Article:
What is a DAO?
A Decentralized Autonomous Organization (DAO) is an entity with no central leadership. Decisions get made from the bottom-up, governed by a community organized around a specific set of rules enforced on a blockchain.
DAOs are formed when people come together to create a concept or business model, implement it on a blockchain, and invite others to join. In order to participate in a specific DAO, a user must hold its native tokens, which are usually distributed at the beginning of its formation. People can buy these tokens from the founders of the DAO, who often only sell them for cryptocurrency.
The more token a user holds, the more decision-making power they have. The specifics depend on the DAO's governing rules and range from voting rights to adjusting interest rates on loans to issuing dividends.
There are currently hundreds of DAOs being used for everything from decentralized applications and private currencies to prediction markets and art collectives.
How do DAOs work?
DAOs operate on smart contracts, code that automatically executes whenever a set of criteria are met. Smart contracts were first used on the Ethereum blockchain and are now available on numerous other blockchains.
These smart contracts establish the DAO’s rules. Anyone who holds a stake in the DAO may influence how it operates by creating new proposals or voting on them.
This model prevents DAOs from being spammed with proposals: A proposal will only pass once the majority of stakeholders approve it. How this majority is determined varies from DAO to DAO and is specified in the smart contracts.
Why are DAOs Important to ALGO?
DAOs (Decentralized Autonomous Organizations) are changing the way we think about work, governance, and commerce. This new type of organization allows people to come together to pursue a shared goal and collectively make decisions regarding how resources should be allocated.
In the Algorand ecosystem, DAOs can be built out for a wide range of use cases including DeFi, NFTs, Gaming, and more. These DAOs benefit from the fact that Algorand is actually the largest DAO in the world in terms of sheer number of community members.
On Algorand you can participate in what is known as Algorand Governance, a process through which individuals commit ALGOs in exchange for rewards and voting rights on the future of the protocol.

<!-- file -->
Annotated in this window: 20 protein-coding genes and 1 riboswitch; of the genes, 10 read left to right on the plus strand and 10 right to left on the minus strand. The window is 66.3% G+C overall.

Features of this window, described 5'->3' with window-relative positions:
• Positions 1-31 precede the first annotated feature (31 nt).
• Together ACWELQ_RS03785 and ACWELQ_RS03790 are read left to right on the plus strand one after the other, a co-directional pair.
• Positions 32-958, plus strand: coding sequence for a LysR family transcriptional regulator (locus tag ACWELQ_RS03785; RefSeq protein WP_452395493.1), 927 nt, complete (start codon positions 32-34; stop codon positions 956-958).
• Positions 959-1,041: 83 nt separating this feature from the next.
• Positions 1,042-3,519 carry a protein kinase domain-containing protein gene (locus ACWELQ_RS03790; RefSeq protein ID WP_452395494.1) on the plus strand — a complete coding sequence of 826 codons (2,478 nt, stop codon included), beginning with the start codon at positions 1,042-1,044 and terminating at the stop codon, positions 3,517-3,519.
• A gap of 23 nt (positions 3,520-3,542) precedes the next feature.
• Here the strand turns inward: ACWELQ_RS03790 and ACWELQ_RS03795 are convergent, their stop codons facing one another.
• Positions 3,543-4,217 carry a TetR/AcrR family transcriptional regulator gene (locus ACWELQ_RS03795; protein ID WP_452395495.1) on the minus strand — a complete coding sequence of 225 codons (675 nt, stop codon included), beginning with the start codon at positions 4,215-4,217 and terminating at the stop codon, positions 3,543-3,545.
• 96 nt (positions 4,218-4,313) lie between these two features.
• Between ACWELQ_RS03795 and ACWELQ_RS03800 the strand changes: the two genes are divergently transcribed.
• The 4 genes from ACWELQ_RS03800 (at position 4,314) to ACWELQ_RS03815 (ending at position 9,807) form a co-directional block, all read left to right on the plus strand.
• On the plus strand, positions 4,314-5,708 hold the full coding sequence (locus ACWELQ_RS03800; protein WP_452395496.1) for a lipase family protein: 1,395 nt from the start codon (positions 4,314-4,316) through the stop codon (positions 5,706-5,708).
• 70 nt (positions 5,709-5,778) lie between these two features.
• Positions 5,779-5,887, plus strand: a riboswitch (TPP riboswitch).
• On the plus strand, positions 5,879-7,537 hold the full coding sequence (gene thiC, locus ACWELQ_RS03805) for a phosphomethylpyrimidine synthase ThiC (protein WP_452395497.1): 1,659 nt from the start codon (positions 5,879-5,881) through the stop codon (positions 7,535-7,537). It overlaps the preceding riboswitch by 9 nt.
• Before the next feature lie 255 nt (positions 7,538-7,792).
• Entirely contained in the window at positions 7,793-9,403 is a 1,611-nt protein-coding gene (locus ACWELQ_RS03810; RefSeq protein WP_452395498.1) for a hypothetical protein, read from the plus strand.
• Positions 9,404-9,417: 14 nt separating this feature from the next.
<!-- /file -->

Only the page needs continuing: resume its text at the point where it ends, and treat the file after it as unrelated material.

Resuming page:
During governance period #1, more than 50,000 governors participated in on-chain voting—which means that anyone who has ALGOs can vote on things like protocol fees or changes to the reward structure.
What is the Future of DAOs?
As DAOs continue to evolve and become more mainstream in 2022 and beyond, there are definite pain points for the average community member who wants to participate in governance.
Algorand's DAO, which is one of the largest and most active in the world, has learned a lot during its first two periods. In particular it has identified two main issues that many community members had with participating in governance:
1) For example, in order to initially earn rewards from participation in governance, community members were not allowed to dip below their committed ALGOs on a quarterly basis otherwise they'd forgo their rewards. This created a situation where users felt like they were unable to spend their money or trade ALGOs without risking not getting any rewards.
2) Participation in governance is also an increasingly tough ask as rewards go down period by period assuming more and more governors participate in on-chain voting and contribute more ALGOs.
These issues can be mitigated by GARD which allows users to mint GARD against their committed balance to governance without affecting their ability to earn rewards. Now users can use their GARD to participate in all Algorand DeFi has to offer GARD holders.
DAOs are fundamentally organizations that can exist without any human intervention, which means they could potentially replace the vast majority of companies in existence today. These organizations use smart contract technology on top of blockchain infrastructure to ensure they remain completely autonomous. They're run by open source code, not humans.
There's been much debate about what these organizations mean for traditional businesses and how long it will take for them to become commonplace—but there's no debate about whether or not they're here to stay.